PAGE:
I haven’t been sleeping well since I got back from Alaska. The time change was easy heading west: All I had to do was stay up late. Coming east wasn’t as easy–it feels like midnight at four in the morning. So today’s fiasco actually began last night: I didn’t get to sleep till five. In the morning.
So waking up at nine? Didn’t happen. Ten? Not even then.
So there was this guy, and try as he might to always be present, often he’d just sort of…disappear. And he’d make many good friends and he would do many cool things and then, without warning, seemingly without reason, he would vanish as if all those friends he had made were no one and all those things he was doing were nothing.
Then, usually but not quite always, some time later he would reappear–miraculously almost–and things would seem fine and dandy again. But lurking always on the other side of the season, there lingers some unseen reason when–poof–he’ll disappear again.
I wrote this the other day and figured it was too mentally askew to be worth posting. I was in a bad place–stressed by finals, consumed by philosophy–and strange things happen in dark corners on bright days, you know? So I’ve been thinking about it anyways, and since I’ve had some more time to consider it, to reflect on it, I’ve found there’s actually some merit in it after all.
So with no further ado, I present to you “Dancing Fire”:
When last we spoke of the Rabbis, our lesson dealt with studying while strolling and we were able to apply the lesson in three wildly different applications–to teach us to focus, to teach us to rest, and to teach us that distracted walking is a real danger in the modern world. This teaching also focuses on studying, but its implications can be far greater–and far more severe.
There’s a dent between the “I” I was before and the “I” I am now. Life batters us. Damages us. We try (and sometimes we succeed, yet sometimes we fail) to rebuild ourselves, but no matter how close to perfect our handiwork comes, we’re never quite the same as we were before. We change. Piece by piece, part by part, cell by cell, until we are all unrecognizable. But bits remains. Bits will always remain–in our appearances, perhaps, or our temperaments possibly–but in time we become someone different. Someone new.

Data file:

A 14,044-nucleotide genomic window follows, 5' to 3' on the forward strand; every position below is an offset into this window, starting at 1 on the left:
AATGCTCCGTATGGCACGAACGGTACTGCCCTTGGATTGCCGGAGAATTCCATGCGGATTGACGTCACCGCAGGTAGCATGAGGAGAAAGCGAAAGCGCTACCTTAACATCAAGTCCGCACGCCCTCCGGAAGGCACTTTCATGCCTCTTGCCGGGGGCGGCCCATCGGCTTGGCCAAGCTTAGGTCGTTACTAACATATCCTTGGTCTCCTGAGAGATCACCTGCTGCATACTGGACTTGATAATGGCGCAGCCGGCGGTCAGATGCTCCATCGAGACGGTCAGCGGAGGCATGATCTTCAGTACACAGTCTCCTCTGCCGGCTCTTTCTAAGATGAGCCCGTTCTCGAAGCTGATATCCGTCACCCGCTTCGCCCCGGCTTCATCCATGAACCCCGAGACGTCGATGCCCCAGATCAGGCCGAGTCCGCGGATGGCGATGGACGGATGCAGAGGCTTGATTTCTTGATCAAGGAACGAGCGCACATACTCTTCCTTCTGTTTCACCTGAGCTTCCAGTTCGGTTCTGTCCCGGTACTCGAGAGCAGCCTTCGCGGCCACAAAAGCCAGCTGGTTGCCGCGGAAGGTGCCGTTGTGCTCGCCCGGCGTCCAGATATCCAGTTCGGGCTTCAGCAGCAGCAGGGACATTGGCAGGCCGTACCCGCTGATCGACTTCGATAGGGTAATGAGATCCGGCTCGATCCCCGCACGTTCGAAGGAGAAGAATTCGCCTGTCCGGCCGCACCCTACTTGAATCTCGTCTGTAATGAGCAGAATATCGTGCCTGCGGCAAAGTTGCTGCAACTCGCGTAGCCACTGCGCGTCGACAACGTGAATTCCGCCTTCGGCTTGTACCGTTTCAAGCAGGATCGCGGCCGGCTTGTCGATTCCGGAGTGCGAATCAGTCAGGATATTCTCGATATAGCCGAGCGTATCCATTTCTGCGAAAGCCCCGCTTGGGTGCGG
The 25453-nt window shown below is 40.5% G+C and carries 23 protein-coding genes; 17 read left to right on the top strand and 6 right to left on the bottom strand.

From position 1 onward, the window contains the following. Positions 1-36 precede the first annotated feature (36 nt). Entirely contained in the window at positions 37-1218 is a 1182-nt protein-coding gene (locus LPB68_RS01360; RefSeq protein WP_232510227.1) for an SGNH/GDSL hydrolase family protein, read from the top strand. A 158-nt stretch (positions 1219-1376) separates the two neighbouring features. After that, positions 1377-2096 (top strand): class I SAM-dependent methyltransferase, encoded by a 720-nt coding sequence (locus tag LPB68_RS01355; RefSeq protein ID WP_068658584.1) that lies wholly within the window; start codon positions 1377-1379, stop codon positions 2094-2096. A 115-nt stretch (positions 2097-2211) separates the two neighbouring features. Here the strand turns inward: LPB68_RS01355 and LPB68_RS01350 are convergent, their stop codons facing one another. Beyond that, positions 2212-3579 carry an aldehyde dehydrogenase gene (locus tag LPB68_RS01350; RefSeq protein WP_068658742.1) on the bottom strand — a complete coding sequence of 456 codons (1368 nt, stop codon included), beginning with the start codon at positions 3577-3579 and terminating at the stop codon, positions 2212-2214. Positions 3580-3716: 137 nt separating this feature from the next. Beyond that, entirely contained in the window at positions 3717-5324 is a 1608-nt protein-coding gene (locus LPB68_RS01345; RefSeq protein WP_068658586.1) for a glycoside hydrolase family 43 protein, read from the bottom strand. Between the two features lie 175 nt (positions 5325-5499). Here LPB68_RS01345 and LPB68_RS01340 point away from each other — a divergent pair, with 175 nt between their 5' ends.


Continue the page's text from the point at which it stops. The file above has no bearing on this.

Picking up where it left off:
It’s this tide going in and going out that’s the journey of our lives. Through sorrow and joy, through love and disappointment, each instant shapes us for the next. We are a function of powers beyond us, yet we cannot be differentiated–nor can we be integrated. What leads us is all that we have. There is no other relation.
Metaphor aside, where do I stand? In this moment, I am more than a man sitting before a screen, typing furiously upon a keyboard abused by his hands. Nor are you–my audience, a reader, a friend perhaps, or even a stranger–just a person behind a computer or on the other side of a tablet or e-reader. You are whole, as I am whole, and the missing pieces are not quite missing, but not yet discovered, not yet chiseled from this form we call our bodies.
I’ve come a long way, yet sometimes I fear I haven’t come at all.
A week ago I was still sick. Then a little less than a week ago I finally got put on prescription drugs, which are very similar to those other medications I was thankful for, but were finally strong enough to kick out this sickness for sure. (Truth is, I’ve got some residual allergies, and my lower back still hurts although I’m not sure why, and I’ve got a bit of a cough remaining, but for the most part I feel much–much–better than I did last week.)